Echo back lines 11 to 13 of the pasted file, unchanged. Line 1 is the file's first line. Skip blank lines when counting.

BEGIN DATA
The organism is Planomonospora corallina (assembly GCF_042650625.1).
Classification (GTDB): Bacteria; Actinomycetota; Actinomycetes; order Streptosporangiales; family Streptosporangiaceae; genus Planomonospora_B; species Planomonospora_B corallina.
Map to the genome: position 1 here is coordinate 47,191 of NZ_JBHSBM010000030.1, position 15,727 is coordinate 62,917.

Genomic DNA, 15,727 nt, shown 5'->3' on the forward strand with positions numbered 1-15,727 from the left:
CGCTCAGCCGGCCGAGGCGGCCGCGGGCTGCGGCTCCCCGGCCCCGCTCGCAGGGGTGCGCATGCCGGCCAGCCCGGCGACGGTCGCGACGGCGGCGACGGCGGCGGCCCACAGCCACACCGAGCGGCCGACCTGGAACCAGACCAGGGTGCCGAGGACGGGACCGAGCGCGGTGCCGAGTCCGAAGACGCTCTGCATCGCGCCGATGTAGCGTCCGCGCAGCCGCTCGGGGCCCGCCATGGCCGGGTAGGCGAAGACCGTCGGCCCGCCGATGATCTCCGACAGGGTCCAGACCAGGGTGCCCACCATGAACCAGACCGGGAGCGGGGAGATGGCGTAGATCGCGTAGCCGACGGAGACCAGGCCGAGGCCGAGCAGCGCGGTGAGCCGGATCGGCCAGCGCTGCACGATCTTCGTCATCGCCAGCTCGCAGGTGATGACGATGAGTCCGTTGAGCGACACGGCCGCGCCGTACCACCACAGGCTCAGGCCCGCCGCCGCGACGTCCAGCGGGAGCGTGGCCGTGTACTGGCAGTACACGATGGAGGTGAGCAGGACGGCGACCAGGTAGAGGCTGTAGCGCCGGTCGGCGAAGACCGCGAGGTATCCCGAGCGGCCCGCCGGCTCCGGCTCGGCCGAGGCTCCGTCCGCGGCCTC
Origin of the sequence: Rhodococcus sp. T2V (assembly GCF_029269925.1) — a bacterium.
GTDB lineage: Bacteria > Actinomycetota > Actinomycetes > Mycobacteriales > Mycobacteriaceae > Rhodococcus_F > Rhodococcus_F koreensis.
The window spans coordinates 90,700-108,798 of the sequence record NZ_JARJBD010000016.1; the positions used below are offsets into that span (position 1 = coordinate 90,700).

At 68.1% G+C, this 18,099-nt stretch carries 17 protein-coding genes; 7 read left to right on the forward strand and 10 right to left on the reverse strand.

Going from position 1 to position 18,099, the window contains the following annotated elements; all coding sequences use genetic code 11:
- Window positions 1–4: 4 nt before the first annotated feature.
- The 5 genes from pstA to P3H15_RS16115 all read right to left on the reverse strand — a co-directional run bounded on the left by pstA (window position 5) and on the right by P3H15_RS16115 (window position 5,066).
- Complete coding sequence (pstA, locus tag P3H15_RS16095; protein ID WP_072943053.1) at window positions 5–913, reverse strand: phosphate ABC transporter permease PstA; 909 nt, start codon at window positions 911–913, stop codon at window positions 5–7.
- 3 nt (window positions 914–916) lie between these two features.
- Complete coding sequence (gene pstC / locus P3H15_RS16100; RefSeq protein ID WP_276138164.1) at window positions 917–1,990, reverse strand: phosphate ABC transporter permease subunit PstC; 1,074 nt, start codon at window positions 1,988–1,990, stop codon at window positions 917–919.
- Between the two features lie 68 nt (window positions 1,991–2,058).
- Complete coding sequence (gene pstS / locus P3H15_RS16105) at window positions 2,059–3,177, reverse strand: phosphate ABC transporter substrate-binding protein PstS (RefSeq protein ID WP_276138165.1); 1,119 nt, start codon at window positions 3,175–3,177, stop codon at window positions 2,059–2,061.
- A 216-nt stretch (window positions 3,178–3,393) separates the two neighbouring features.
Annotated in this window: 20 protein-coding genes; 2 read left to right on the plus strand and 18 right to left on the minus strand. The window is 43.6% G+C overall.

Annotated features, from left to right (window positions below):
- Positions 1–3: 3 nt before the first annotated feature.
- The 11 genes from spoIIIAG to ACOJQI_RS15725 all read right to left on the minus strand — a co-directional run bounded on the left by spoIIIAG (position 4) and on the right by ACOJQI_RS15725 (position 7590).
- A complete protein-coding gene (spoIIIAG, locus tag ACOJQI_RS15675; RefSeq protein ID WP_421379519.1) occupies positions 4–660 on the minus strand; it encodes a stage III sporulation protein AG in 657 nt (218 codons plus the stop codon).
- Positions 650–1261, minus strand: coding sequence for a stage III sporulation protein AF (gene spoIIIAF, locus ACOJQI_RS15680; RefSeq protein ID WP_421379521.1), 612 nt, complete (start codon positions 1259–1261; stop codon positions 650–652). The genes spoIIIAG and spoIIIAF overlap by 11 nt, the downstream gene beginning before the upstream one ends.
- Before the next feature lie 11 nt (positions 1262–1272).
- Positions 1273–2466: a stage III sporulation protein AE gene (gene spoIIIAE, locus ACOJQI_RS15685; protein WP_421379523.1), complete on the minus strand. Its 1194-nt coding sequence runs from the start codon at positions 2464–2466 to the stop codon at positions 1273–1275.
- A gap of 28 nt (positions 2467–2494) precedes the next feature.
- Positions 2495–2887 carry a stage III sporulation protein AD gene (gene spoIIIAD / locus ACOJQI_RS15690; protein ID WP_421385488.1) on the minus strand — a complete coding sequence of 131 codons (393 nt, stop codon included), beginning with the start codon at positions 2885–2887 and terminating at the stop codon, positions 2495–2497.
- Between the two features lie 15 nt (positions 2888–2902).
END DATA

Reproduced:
- Window positions 1–4: 4 nt before the first annotated feature.
- The 5 genes from pstA to P3H15_RS16115 all read right to left on the reverse strand — a co-directional run bounded on the left by pstA (window position 5) and on the right by P3H15_RS16115 (window position 5,066).
- Complete coding sequence (pstA, locus tag P3H15_RS16095; protein ID WP_072943053.1) at window positions 5–913, reverse strand: phosphate ABC transporter permease PstA; 909 nt, start codon at window positions 911–913, stop codon at window positions 5–7.